“The carpentry firm I was working for closed down eight years ago,” he said. “One evening I was having dinner with my family at Harbourfront. I was talking about what I was going to do next when Pierangelo Lanfranchi overheard. He suggested I work in the kitchen there.”

The restaurateur seemed a little surprised when Mr Duperreault turned up for work the next week, but he kept his word and gave him an entry-level job.

Before he knew it, he was elevated to the grill, asked to take over from an absent colleague. In his first role, helping out with mise en place, he constantly cut himself while chopping vegetables; the various steak cuts and temperatures he faced on his promotion left him a little bewildered.

“I messed up a lot,” he admitted. “But I was working with a lot of good guys who really showed me the ropes.”

He felt he had finally discovered something he loved.

“I really love cooking in front of people,” he said. “I like seeing the joy on people’s faces.”

After a few years, he left the Hamilton restaurant for the Culinary Institute of America in San Antonio, Texas. After graduating in 2015, he returned home and joined Beau Rivage Restaurant, where he learnt about pastry.

“I wanted to learn every position in the kitchen, and pastry was the only one I hadn’t done,” he said. “I learnt how to make a great souffle, but pastry is still my least favourite thing. Dealing with fish and meat comes more naturally to me.”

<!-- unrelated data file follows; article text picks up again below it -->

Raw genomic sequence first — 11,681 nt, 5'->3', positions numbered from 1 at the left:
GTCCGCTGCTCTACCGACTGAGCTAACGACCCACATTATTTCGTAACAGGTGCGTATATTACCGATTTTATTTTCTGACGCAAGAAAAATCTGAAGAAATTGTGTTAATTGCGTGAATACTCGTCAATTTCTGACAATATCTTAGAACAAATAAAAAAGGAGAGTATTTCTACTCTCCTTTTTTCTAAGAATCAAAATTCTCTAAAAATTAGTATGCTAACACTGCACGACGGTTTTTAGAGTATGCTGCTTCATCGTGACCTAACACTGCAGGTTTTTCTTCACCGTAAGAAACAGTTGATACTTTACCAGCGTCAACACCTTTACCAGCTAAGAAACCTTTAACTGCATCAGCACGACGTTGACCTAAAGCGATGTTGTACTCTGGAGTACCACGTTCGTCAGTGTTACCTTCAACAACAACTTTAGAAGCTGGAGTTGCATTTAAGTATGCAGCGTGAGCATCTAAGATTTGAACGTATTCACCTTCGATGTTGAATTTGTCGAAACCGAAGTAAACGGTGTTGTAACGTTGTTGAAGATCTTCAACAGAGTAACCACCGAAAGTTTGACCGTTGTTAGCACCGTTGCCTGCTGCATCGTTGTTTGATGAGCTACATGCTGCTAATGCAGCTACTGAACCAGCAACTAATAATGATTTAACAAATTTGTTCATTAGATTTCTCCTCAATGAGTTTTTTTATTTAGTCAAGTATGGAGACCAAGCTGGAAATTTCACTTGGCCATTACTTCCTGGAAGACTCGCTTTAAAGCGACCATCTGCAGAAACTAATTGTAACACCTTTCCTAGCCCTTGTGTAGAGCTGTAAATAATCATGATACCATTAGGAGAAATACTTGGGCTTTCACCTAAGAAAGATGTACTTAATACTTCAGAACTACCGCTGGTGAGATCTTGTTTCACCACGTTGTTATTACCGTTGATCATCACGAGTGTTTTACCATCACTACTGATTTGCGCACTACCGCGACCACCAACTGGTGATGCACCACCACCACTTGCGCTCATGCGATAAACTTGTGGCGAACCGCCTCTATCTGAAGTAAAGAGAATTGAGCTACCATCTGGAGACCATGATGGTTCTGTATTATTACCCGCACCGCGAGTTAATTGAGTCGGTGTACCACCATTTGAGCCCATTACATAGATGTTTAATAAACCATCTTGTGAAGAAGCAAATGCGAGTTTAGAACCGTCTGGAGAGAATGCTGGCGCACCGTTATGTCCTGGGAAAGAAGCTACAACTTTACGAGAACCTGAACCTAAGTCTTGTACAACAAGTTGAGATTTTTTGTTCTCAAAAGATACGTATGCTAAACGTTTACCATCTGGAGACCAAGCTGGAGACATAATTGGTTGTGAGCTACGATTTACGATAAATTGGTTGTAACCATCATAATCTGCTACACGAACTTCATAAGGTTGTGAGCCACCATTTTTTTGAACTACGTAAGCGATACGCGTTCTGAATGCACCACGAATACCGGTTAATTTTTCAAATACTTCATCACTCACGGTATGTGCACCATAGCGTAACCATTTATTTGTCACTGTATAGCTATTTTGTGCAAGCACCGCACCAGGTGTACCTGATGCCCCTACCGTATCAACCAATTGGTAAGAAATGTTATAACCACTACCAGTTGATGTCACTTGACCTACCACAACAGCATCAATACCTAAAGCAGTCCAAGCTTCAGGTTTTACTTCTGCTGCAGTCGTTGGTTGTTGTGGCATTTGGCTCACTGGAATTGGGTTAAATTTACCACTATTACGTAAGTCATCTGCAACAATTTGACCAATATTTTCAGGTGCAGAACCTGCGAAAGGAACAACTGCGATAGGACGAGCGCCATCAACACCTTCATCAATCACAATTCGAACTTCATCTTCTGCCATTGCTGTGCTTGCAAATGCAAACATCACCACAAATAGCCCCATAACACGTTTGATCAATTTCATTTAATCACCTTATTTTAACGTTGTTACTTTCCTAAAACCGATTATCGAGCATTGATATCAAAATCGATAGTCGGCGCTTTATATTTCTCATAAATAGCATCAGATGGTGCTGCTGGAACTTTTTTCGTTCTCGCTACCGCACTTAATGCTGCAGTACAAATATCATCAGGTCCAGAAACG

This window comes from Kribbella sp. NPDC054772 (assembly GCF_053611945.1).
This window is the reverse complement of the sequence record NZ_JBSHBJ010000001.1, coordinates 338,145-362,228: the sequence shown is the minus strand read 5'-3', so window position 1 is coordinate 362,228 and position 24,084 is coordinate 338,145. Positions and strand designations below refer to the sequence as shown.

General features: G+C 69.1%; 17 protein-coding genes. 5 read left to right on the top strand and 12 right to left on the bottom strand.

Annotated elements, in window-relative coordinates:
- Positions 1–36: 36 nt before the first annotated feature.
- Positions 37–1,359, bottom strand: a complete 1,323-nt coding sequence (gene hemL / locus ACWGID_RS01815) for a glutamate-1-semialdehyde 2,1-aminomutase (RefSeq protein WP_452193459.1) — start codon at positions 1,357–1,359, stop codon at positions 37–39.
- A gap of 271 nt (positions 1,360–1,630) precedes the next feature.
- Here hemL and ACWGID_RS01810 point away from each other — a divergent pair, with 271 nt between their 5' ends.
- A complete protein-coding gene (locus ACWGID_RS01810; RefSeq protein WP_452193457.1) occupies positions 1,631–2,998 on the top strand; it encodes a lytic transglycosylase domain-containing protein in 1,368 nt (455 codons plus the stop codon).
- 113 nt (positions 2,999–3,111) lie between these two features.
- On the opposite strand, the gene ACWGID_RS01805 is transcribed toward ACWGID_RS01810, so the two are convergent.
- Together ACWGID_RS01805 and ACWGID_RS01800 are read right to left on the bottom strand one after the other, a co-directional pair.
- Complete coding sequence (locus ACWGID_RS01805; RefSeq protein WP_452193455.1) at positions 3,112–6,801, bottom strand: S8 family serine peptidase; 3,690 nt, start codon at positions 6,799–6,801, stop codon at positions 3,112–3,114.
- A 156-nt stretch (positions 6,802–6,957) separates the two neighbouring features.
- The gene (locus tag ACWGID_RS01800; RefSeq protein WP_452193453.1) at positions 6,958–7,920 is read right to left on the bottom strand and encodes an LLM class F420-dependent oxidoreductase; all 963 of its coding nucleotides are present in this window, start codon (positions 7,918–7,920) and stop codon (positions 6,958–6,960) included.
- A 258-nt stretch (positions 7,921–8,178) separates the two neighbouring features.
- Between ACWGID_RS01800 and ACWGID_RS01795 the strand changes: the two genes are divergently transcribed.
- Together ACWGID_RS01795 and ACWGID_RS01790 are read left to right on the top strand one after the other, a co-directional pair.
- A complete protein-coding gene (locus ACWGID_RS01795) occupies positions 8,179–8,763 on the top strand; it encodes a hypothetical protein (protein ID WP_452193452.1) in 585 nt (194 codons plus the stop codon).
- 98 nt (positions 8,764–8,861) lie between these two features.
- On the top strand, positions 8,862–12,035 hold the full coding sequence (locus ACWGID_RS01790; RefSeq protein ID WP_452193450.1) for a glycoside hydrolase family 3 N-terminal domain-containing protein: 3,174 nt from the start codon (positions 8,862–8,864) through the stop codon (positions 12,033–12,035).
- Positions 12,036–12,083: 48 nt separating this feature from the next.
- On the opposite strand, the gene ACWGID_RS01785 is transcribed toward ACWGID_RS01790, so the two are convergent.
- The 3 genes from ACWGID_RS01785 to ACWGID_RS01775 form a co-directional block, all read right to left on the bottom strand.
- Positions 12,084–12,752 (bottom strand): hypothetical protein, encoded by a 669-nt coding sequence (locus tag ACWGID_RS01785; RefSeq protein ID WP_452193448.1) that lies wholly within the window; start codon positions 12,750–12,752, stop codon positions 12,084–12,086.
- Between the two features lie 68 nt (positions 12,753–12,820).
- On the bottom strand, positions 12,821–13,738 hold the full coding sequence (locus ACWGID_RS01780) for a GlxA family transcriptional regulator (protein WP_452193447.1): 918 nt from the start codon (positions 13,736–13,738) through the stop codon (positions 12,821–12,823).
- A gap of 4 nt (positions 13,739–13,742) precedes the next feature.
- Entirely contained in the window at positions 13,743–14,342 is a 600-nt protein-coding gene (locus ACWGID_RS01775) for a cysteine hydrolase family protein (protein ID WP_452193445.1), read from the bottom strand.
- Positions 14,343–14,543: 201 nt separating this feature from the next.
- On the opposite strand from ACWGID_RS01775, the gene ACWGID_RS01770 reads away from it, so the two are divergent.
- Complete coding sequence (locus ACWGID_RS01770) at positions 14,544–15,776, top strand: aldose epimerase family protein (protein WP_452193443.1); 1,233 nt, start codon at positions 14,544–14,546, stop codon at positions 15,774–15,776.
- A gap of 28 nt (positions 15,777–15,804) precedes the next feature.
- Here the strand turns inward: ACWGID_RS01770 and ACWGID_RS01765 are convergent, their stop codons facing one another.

One of the most frequent questions he is asked is why he did not join the insurance industry like his father, Brian, chief executive officer of American International Group.

“I was just never interested,” he said. His family always encouraged him to follow his passion. “I was always more interested in working with my hands.”

He values the life lessons his father has passed on.

“What has most impressed me about my father is how he treats others,” Mr Duperreault said.

“He is a good, humble guy and he treats people well. For sure, I try to emulate that. He always says, ‘Don’t let your ego get in there.’”

It will probably play on his mind once his restaurant opens at the Sandys hotel where his father and his mother, Nancy, are investors.

“I definitely feel young to be starting my own restaurant,” Mr Duperreault said.

“That wasn’t my plan, but [the directors] asked if I could help them out. I said I would do the best I could.

“I have experience with the charcuterie stuff because of the hunting I’ve done. We’re going to operate out of some containers at first. That should be fun. I got the idea after working out of containers at the America’s Cup.”

Look for chefs Chris Duperreault, Chase Pritchard and Kris Sullivan at The Loren on Saturday, September 29. Tickets, $230, are available at ptix.bm. For more information, call 293-1666

This story has been amended from an earlier version which stated that The Loren dinner menu would feature fish caught by Chris Duperreault.

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Published Sep 21, 2018 at 8:00 am (Updated Sep 24, 2018 at 11:32 am)

Catch it and cook it